UK: No labelling or regulation required for food from cloned animal offspring

By Rory Harrington

- Last updated on GMT

Related tags: Novel foods, European union

There is no evidence to justify the regulation of food from the descendants of cloned animals on safety grounds, the UK’s Food Standards Agency (FSA) will tell Government chiefs.

Following its board meeting this week, the food safety watchdog will also advise Ministers against any moves to introduce compulsory labelling for meat and milk from animal clones.

“For food safety purposes, mandatory labelling of meat and milk obtained from the descendants of cloned cattle and pigs would be unnecessary and disproportionate, providing no significant food safety benefit to consumers,”​ said the agency in statement.

Novel foods

The FSA clarified its stance on food from cloned animals with regard to the European Union laws on novel foods. Foods and food ingredients that not used to a significant degree in the EU before 15 May 1997 must be authorised under the bloc’s Novel Foods Regulation.

The UK body agreed that the marketing of products obtained from cloned animals should be subject to authorisation as novel foods. However it added that it was prepared to adopt the view held by the European Commission that food from the descendents of cloned pigs and cattle does not need authorisation under novel food regulations.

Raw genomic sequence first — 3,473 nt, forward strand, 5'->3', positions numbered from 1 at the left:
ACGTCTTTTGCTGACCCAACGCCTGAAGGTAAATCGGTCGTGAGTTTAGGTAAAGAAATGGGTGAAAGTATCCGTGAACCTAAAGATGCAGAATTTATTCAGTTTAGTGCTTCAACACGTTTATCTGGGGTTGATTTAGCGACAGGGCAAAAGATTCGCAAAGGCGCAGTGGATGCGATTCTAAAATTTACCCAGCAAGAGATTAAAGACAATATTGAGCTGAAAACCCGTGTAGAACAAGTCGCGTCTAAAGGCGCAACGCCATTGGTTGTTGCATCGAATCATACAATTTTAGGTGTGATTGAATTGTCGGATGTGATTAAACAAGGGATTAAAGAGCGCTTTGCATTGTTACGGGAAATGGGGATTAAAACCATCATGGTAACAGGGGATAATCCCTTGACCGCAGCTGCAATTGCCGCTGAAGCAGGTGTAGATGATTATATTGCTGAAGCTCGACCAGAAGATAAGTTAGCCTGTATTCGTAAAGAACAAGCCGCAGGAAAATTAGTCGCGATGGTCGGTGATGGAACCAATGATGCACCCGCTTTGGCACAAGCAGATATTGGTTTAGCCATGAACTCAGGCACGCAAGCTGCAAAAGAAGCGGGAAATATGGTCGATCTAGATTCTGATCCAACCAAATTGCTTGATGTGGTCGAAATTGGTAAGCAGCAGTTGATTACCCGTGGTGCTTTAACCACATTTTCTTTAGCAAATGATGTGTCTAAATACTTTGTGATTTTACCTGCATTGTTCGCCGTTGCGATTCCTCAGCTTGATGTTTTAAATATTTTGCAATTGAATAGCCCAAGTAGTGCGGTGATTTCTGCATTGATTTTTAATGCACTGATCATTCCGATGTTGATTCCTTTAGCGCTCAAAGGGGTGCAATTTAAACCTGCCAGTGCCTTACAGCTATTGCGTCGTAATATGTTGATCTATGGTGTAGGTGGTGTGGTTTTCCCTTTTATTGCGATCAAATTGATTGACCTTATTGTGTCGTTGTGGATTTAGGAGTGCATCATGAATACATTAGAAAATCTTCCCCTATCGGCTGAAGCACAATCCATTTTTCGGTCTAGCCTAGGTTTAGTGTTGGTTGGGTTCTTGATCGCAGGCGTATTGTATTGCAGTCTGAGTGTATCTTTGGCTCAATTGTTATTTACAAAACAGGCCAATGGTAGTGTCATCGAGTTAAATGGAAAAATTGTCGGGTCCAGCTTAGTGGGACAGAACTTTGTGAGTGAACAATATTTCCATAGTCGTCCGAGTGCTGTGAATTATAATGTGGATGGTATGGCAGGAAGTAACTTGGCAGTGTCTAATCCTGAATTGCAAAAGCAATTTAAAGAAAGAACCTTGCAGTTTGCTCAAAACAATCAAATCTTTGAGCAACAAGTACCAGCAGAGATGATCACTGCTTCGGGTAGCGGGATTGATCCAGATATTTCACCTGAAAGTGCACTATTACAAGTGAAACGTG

After falling in behind Europe on this, the board declined a motion to press the Commission for formal clarification on the status of food from clones and their descendants under current laws.

The Department for Environment Food and Rural Affairs will also be asked to consider what information on cloned animal welfare and ethics should be made public.

The agency requested update advice from its Advisory Committee on Novel Foods and Processes on how the rearing of clones and their descendants in different environments could affect the meat and milk if new evidence became available.

Related topics: Policy

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